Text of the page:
After Return of the Jedi came the second installment of the Indiana Jones adventures, this time a prequel, called Indiana Jones and the Temple of Doom. Lucas's team took great pains to make Temple just as good, yet different, from its predecessor. The filming was also more difficult, considering that Ford ruptured a spinal disc. This injury came not from jumping from a plane or swinging from a bridge; it came from trying to master the art of elephant riding. Harrison was off the set for six weeks recuperating. Amazingly, the movie was still completed on schedule. The film was darker and spookier than its predecessor, yet easily matched its box office successes.
One interesting tidbit about this film: the PG-13 rating was created to most effectively warn people about its content. The film was too gory and violent for an PG rating, yet an R rating would would exclude the young people, who were such an important part of the audience, from seeing the filme. The MPAA Rating Board took the step of creating the PG-13 rating as a compromise.
On the verge of being typecast as a comic book hero, Ford began to hunt for a role in which his abilities as a serious actor would be magnified, and the outcome was Witness, a murder mystery/love story set in an Amish community. Ford and others were slightly worried about the outcome. Could Harrison really carry a whole movie with just his acting ability?
As it turned out, their worries were unfounded. The film was a success. It represented Ford's best acting, and his only Academy Award nomination, for best actor in 1985.
Ford reportedly enjoyed making the film greatly, and had a rapport with Peter Weir, the director of Witness. "My relationship with Peter worked more than it ever has with a director before," says Ford. Ford won acclaim for his acting, and the film was also a critical, as well as box office, success.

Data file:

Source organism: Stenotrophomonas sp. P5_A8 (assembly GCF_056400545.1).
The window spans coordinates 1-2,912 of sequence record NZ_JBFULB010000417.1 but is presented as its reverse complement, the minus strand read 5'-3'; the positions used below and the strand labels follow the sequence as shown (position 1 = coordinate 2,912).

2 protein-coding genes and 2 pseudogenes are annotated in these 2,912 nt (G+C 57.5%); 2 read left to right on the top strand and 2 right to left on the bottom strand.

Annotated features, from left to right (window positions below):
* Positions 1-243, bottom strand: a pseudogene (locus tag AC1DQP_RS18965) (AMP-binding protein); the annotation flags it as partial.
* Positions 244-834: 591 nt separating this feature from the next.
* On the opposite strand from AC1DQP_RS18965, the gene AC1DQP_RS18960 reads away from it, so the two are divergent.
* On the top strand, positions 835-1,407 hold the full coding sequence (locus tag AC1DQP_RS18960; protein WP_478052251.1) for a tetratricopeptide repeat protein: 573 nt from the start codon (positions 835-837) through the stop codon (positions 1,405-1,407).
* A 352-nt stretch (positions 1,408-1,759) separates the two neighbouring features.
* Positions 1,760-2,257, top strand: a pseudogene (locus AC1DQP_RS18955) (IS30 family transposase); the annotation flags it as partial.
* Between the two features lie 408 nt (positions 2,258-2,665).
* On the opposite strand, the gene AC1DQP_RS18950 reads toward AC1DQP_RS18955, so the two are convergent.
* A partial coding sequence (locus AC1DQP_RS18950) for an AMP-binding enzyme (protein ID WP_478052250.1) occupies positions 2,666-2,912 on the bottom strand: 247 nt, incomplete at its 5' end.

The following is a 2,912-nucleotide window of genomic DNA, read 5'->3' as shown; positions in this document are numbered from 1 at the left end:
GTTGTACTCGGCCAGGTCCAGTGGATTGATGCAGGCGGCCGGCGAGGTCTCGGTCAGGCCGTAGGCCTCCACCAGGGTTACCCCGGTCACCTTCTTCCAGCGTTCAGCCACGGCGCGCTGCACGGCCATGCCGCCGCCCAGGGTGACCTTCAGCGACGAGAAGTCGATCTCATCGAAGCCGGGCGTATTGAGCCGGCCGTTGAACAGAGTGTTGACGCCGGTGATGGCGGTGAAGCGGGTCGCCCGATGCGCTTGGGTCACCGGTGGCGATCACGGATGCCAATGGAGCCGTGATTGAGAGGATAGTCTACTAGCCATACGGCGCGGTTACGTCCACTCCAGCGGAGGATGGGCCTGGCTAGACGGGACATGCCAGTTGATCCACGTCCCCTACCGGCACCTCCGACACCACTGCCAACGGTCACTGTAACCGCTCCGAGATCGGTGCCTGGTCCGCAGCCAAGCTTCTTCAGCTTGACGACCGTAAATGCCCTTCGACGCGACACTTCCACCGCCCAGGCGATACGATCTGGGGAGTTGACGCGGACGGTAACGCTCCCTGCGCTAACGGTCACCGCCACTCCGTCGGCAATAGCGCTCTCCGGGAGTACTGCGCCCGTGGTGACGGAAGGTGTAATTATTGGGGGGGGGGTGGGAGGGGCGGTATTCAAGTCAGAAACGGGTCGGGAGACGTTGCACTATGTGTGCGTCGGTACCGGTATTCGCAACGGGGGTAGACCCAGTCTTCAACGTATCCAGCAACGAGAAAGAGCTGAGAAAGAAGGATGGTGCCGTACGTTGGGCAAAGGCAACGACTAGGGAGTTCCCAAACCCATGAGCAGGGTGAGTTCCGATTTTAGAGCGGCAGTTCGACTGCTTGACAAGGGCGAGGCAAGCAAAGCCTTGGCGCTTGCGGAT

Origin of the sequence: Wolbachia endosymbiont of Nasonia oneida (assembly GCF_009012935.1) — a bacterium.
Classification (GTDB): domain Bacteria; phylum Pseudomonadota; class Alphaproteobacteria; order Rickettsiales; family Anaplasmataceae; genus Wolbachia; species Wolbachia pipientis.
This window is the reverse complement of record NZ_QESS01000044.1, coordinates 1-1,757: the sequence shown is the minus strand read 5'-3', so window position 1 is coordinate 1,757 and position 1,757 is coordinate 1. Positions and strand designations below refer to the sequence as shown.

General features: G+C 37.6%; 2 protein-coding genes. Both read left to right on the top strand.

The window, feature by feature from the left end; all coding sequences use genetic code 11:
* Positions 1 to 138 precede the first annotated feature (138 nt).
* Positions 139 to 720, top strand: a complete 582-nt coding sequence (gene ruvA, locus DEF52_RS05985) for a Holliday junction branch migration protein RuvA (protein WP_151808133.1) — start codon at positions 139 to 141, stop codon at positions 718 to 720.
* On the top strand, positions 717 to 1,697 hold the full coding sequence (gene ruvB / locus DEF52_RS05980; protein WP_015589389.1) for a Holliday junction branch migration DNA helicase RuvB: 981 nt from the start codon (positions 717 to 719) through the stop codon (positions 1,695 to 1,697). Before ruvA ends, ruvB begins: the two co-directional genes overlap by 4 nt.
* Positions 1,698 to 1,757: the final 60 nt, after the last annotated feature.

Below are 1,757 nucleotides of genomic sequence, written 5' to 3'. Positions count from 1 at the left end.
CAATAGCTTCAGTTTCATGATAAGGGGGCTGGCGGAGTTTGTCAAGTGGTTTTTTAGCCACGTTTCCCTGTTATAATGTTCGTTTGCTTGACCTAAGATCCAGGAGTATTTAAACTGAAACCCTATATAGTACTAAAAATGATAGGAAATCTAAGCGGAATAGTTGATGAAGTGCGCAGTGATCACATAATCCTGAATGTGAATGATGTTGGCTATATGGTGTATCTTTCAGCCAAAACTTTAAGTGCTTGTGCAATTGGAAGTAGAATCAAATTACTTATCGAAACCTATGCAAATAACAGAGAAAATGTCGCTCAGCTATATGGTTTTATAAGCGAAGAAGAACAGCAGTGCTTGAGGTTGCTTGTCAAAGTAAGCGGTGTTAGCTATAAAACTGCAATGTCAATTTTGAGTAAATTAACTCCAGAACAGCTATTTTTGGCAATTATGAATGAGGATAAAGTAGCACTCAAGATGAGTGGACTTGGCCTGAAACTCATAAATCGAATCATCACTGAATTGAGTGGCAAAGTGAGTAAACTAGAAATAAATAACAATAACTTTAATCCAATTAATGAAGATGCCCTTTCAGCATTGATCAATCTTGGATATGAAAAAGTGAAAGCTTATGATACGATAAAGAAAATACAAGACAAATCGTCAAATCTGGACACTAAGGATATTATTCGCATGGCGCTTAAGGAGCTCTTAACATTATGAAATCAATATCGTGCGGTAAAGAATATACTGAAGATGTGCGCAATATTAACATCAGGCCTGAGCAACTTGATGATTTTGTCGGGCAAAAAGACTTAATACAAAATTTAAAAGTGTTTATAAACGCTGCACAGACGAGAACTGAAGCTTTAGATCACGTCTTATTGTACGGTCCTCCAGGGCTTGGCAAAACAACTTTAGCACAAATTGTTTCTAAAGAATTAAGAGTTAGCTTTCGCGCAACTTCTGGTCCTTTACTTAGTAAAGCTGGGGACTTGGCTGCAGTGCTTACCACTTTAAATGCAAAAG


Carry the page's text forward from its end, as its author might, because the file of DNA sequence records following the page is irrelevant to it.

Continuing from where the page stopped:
After success in Witness, Ford set out to find an anti-hero role. After discarding many proposed scipts sent to him, he took a role as Allie Fox in The Mosquito Coast. The plot centered around Fox, convinced that America is decaying, moving his family to the remote jungles of the Mosquito Coast, a strip of land in Central America which extends from Guatemala to Panama. The film was a major disaster. First of all, the shooting was demanding, often working 16 hours days in the sweltering jungles of Belize. Although the script was an actor's dream, the book it had been based on best-selling, and Ford's acting good, the film flopped. Critics pounded it and it was very unpopular with American audiences, partly because Allie Fox, Ford's role, was about as unheroic as you could get, a harsh, umsypathetic person. Despite its lack of success, it resents some of Ford's finer acting. (I wish I could offer an opinion on this, folks, but having never seen it, you'll just have to deal with someone else's opinion.)
Harrison and his second wife, Melissa Mathison, had been brought together because of their dislike of Hollywood. The social life, the city atmosphere, all of it. He dreamed of escaping to the country, and in 1985, he did it. After purchasing 800 acres of undeveloped land seven miles from the town of Jackson Hole, Wyoming, he moved into a two story farmhouse. His home is no different from the home of most rural Americans. He is very active in the Jackson Hole community, sponsering a childrens' ski trip and helping to raise funds for a local library.
Ford and Mathison had two children, Malcolm and Georgia, in 1987 and 1990, respectively. Ford always makes sure he can bring them along when he leaves home to make a film. He wants his children to know their 'real daddy', not the one they see in the movies, and in this he was successful. Ford says, "Whenever Georgia sees me on the screen, and someone asks her, "Who's that?, she says, 'That's my other daddy.'"